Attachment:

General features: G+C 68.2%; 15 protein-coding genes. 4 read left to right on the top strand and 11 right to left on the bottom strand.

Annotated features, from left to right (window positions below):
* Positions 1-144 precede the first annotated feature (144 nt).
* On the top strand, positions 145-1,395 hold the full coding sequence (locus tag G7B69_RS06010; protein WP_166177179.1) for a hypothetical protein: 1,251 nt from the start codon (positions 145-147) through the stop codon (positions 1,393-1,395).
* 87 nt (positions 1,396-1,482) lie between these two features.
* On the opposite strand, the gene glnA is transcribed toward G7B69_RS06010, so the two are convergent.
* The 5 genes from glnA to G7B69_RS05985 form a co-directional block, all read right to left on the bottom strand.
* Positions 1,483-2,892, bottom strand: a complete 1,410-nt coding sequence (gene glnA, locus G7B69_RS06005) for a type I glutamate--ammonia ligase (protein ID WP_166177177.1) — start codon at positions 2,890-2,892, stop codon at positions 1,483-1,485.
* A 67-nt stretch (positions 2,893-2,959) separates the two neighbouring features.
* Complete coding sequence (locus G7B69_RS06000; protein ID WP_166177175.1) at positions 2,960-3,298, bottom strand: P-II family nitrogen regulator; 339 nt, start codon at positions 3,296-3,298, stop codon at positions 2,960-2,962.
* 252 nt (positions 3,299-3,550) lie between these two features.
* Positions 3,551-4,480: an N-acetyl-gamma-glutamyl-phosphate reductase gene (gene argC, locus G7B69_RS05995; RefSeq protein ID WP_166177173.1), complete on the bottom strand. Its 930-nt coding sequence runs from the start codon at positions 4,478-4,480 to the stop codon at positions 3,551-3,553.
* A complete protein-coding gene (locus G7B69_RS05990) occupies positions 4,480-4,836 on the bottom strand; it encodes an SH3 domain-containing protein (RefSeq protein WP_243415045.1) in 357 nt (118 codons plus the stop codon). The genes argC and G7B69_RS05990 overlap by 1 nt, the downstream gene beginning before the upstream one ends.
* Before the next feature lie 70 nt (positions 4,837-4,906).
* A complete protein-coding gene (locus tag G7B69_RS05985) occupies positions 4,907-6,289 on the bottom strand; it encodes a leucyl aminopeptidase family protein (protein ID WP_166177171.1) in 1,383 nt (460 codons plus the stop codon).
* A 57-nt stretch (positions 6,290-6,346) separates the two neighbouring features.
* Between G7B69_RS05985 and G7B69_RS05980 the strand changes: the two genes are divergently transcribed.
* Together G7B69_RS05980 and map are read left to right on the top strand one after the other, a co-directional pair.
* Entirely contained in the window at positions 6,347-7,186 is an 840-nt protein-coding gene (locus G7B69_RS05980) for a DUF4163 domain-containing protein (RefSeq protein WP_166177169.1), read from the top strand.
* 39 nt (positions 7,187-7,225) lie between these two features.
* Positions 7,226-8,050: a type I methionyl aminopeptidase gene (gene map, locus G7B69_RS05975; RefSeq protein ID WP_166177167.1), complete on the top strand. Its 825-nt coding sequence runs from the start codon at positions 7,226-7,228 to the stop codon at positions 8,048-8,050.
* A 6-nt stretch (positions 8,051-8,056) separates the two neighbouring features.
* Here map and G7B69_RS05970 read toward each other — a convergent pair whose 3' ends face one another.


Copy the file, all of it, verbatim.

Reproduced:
General features: G+C 68.2%; 15 protein-coding genes. 4 read left to right on the top strand and 11 right to left on the bottom strand.

Annotated features, from left to right (window positions below):
* Positions 1-144 precede the first annotated feature (144 nt).
* On the top strand, positions 145-1,395 hold the full coding sequence (locus tag G7B69_RS06010; protein WP_166177179.1) for a hypothetical protein: 1,251 nt from the start codon (positions 145-147) through the stop codon (positions 1,393-1,395).
* 87 nt (positions 1,396-1,482) lie between these two features.
* On the opposite strand, the gene glnA is transcribed toward G7B69_RS06010, so the two are convergent.
* The 5 genes from glnA to G7B69_RS05985 form a co-directional block, all read right to left on the bottom strand.
* Positions 1,483-2,892, bottom strand: a complete 1,410-nt coding sequence (gene glnA, locus G7B69_RS06005) for a type I glutamate--ammonia ligase (protein ID WP_166177177.1) — start codon at positions 2,890-2,892, stop codon at positions 1,483-1,485.
* A 67-nt stretch (positions 2,893-2,959) separates the two neighbouring features.
* Complete coding sequence (locus G7B69_RS06000; protein ID WP_166177175.1) at positions 2,960-3,298, bottom strand: P-II family nitrogen regulator; 339 nt, start codon at positions 3,296-3,298, stop codon at positions 2,960-2,962.
* 252 nt (positions 3,299-3,550) lie between these two features.
* Positions 3,551-4,480: an N-acetyl-gamma-glutamyl-phosphate reductase gene (gene argC, locus G7B69_RS05995; RefSeq protein ID WP_166177173.1), complete on the bottom strand. Its 930-nt coding sequence runs from the start codon at positions 4,478-4,480 to the stop codon at positions 3,551-3,553.
* A complete protein-coding gene (locus G7B69_RS05990) occupies positions 4,480-4,836 on the bottom strand; it encodes an SH3 domain-containing protein (RefSeq protein WP_243415045.1) in 357 nt (118 codons plus the stop codon). The genes argC and G7B69_RS05990 overlap by 1 nt, the downstream gene beginning before the upstream one ends.
* Before the next feature lie 70 nt (positions 4,837-4,906).
* A complete protein-coding gene (locus tag G7B69_RS05985) occupies positions 4,907-6,289 on the bottom strand; it encodes a leucyl aminopeptidase family protein (protein ID WP_166177171.1) in 1,383 nt (460 codons plus the stop codon).
* A 57-nt stretch (positions 6,290-6,346) separates the two neighbouring features.
* Between G7B69_RS05985 and G7B69_RS05980 the strand changes: the two genes are divergently transcribed.
* Together G7B69_RS05980 and map are read left to right on the top strand one after the other, a co-directional pair.
* Entirely contained in the window at positions 6,347-7,186 is an 840-nt protein-coding gene (locus G7B69_RS05980) for a DUF4163 domain-containing protein (RefSeq protein WP_166177169.1), read from the top strand.
* 39 nt (positions 7,187-7,225) lie between these two features.
* Positions 7,226-8,050: a type I methionyl aminopeptidase gene (gene map, locus G7B69_RS05975; RefSeq protein ID WP_166177167.1), complete on the top strand. Its 825-nt coding sequence runs from the start codon at positions 7,226-7,228 to the stop codon at positions 8,048-8,050.
* A 6-nt stretch (positions 8,051-8,056) separates the two neighbouring features.
* Here map and G7B69_RS05970 read toward each other — a convergent pair whose 3' ends face one another.